Calcium phosphate nanoparticle adjuvant. (8/209)

Vaccination to protect against human infectious diseases may be enhanced by using adjuvants that can selectively stimulate immunoregulatory responses. In a murine model, a novel nanoparticulate adjuvant composed of calcium phosphate (CAP) was compared with the commonly used aluminum (alum) adjuvants for its ability to induce immunity to herpes simplex virus type 2 (HSV-2) and Epstein-Barr virus (EBV) infections. Results indicated that CAP was more potent as an adjuvant than alum, elicited little or no inflammation at the site of administration, induced high titers of immunoglobulin G2a (IgG2a) antibody and neutralizing antibody, and facilitated a high percentage of protection against HSV-2 infection. Additional benefits of CAP include (i) an insignificant IgE response, which is an important advantage over injection of alum compounds, and (ii) the fact that CAP is a natural constituent of the human body. Thus, CAP is very well tolerated and absorbed. These studies were performed with animal models. By virtue of the potency of this CAP adjuvant and the relative absence of side effects, we believe that this new CAP formulation has great potential for use as an adjuvant in humans.  (+info)

  • To date, the only adjuvants licensed for use in human vaccines are compounds of alum - complex salts of aluminum. (bioworld.com)
  • This mineral salts (Alum) fights with the bacteria that cause the odor. (iherb.com)
  • While sindoor was the ancient name given to the very toxic, red, mercury oxide, as a cosmetic its most common base is turmeric powder which becomes red when mixed with lime juice or lime powder (calcium compound), moistened in water, or with alum, iodine and camphor, or with oil and sea shell powder (calcium salts), or aguru, chandan and kasturi. (hinduismtoday.com)
  • Alum is made up of a variety of mineral salts which, when combined, form an entirely new mineral compound. (healthy.co.nz)
  • When it comes to personal care products, read the labels on the following products: Body lotions, face creams, anti-perspirants, crystal style deodorants (alum salts), commercial soaps, most cosmetics, shampoos/conditioners, lip balms, and almost all suntan lotions and sun screen or sunblock products. (herbalix.com)
  • Adjuvants, molecules that can enhance and/or regulate the fundamental immunogenicity of an antigen, comprise a wide range of diverse compounds. (hindawi.com)
  • To this day, alum-based adjuvants, alone or combined with additional immune activators, remain the only adjuvants approved for use in the USA. (nih.gov)
  • Carbohydrates are readily biodegradable and therefore unlikely to cause problems of long-term tissue deposits seen with alum adjuvants. (nih.gov)
  • Aluminium adjuvants, typically referred to as 'alum', are the most commonly used adjuvants in human and animal vaccines worldwide, yet the mechanism underlying the stimulation of the immune system by alum remains unknown. (nature.com)
  • For example, unlike the other alkali metals the smallest one, lithium , does not form alums, and there is only one known sodium alum. (thefullwiki.org)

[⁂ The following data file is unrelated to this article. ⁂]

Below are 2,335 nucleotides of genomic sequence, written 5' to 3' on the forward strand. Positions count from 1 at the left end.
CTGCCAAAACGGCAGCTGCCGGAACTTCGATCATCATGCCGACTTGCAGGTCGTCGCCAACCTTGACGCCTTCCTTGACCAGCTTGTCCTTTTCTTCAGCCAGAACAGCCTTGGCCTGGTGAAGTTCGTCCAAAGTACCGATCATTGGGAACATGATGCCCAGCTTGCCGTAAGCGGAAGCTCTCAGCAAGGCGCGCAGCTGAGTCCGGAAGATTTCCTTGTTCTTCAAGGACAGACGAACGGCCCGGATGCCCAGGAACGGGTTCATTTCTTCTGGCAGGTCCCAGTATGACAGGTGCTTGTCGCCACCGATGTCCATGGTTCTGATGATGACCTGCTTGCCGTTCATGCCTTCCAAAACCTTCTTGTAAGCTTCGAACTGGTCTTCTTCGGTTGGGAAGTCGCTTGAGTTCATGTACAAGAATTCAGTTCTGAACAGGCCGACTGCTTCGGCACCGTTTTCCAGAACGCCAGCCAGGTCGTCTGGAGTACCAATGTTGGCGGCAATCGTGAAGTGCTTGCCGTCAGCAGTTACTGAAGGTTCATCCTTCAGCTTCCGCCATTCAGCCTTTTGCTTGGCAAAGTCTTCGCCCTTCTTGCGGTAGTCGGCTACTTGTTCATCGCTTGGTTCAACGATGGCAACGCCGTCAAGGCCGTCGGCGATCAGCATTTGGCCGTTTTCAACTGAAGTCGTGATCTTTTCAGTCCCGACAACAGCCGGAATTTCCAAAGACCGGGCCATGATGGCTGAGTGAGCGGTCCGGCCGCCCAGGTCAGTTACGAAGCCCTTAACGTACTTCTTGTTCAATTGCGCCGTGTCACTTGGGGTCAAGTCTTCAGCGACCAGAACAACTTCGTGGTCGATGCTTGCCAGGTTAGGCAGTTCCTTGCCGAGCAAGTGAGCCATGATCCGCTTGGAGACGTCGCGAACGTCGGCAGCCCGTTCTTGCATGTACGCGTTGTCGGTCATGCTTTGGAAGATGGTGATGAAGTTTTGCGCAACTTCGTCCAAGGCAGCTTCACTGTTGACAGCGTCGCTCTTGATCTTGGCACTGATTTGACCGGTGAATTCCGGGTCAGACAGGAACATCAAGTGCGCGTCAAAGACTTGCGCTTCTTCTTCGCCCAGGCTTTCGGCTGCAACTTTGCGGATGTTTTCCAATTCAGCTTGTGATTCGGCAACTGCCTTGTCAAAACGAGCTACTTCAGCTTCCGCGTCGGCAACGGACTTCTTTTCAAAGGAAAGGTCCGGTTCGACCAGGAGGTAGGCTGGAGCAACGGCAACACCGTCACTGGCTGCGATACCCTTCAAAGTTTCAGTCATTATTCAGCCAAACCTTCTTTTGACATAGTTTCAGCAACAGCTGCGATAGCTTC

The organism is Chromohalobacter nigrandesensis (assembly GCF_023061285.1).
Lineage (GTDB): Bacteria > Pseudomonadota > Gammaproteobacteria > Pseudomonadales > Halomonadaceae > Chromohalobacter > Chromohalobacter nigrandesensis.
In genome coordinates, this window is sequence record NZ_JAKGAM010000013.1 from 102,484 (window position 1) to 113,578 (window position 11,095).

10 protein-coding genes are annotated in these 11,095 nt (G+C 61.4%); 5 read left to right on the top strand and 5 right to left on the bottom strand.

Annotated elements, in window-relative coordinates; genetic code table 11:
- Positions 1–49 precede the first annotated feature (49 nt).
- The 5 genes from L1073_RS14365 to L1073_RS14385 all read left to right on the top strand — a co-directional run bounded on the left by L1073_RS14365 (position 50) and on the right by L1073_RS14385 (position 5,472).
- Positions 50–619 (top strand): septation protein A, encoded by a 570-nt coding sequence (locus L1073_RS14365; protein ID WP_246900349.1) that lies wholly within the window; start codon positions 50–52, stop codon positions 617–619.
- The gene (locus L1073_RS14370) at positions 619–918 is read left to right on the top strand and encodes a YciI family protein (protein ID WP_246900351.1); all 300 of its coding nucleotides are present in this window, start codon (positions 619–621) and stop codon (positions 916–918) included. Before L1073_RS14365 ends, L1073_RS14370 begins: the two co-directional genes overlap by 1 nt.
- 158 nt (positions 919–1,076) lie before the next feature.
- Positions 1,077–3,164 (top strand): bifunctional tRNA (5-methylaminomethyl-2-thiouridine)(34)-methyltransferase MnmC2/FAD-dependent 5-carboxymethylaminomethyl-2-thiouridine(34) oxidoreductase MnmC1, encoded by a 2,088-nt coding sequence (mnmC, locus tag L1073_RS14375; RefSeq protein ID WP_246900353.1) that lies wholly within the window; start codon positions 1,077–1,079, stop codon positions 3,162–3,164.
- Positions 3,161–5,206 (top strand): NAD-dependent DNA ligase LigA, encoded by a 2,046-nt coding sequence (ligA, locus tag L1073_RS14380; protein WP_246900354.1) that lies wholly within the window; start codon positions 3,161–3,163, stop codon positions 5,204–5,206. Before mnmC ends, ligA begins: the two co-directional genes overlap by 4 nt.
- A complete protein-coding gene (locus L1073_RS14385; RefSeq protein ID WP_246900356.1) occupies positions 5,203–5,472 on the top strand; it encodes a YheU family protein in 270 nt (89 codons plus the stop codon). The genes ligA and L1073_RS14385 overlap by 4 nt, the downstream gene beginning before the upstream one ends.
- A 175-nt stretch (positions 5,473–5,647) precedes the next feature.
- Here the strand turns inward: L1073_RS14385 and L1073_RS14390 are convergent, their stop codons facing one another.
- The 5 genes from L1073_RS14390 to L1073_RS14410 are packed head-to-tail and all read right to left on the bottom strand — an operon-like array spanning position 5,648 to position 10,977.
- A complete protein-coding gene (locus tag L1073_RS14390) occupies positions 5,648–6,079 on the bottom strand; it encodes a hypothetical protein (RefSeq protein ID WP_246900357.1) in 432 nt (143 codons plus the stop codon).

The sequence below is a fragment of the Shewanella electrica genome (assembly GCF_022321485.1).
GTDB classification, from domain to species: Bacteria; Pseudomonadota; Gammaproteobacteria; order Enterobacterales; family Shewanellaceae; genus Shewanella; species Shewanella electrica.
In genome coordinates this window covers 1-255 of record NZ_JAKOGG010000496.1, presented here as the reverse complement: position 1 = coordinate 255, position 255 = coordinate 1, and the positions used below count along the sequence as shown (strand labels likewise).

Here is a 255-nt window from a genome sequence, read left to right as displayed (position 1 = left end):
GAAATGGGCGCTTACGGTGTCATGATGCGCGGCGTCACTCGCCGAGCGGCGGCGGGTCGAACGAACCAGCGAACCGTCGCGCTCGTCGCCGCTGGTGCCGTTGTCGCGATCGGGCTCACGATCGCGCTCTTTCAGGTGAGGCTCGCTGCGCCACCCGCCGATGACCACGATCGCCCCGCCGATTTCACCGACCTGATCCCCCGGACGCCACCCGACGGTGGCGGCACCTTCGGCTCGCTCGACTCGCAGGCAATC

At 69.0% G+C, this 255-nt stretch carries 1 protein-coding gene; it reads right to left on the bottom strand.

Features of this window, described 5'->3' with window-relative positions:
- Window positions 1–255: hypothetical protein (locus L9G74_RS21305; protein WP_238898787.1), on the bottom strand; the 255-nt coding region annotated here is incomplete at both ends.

• Due to the abundance of saline water on-board, performance of sodium chloride/ calcium silicate as a coagulant for oily waste water was determined and compared with that of alum/ calcium carbonate. (uwo.ca)
  • [ citation needed ] From the name schistos, and the mode of formation, it appears that this species was the salt which forms spontaneously on certain salty minerals, as alum slate and bituminous shale , and which consists chiefly of sulfates of iron and aluminium. (thefullwiki.org)
  • Native alumen from Melos appears to have been a mixture mainly of alunogen (Al 2 (SO 4 ) 3 .17H 2 O) with alum and other minor sulfates [ 4 ] . (thefullwiki.org)
  • Remember, backers who pledge for a copy of Compounded (CHEMISTRY 101 pledge level and above) receive ALL stretch goals - so pledge early and rest easy in knowing you'll never have to upgrade your pledge to get more goodies. (kickstarter.com)
  • In addition, by installing the feed sensor, Suez can quickly verify the exact amount of alum injected into the application, and that information is automatically sent to the SCADA system. (wwdmag.com)
  • At present, a new type of polymer coagulant, poly-aluminum chloride (PAC) is widely used for coagulation and sedimentation in water supply plants locally and internationally, and produce a large amount of alum sludge every year. (iwaponline.com)
  • A team from HAB Aquatic Solutions prepares to apply alum at Pinto Lake in Watsonville, California, in 2017. (kqed.org)
  • If you apply alum paste on your hair and then wash it, it will help you to get rid of lice. (artofhealthandbeauty.online)
  • Other bromine compounds of significance include hydrogen bromide (HBr), a colourless gas used as a reducing agent and a catalyst in organic reactions. (britannica.com)
  • They certainly knew how to produce alum from alunite , as this process is archaeologically attested on the island Lesbos [ 3 ] . (thefullwiki.org)
  • The typical alum operation mined alunite, a mineral found in volcanic areas, then heated the rocks in a kiln and repeatedly poured water over them until they formed a paste. (reason.com)
  • NSI-189 is the first in a class of compounds that Neuralstem is developing into orally administered drugs, according to the company. (tbilaw.com)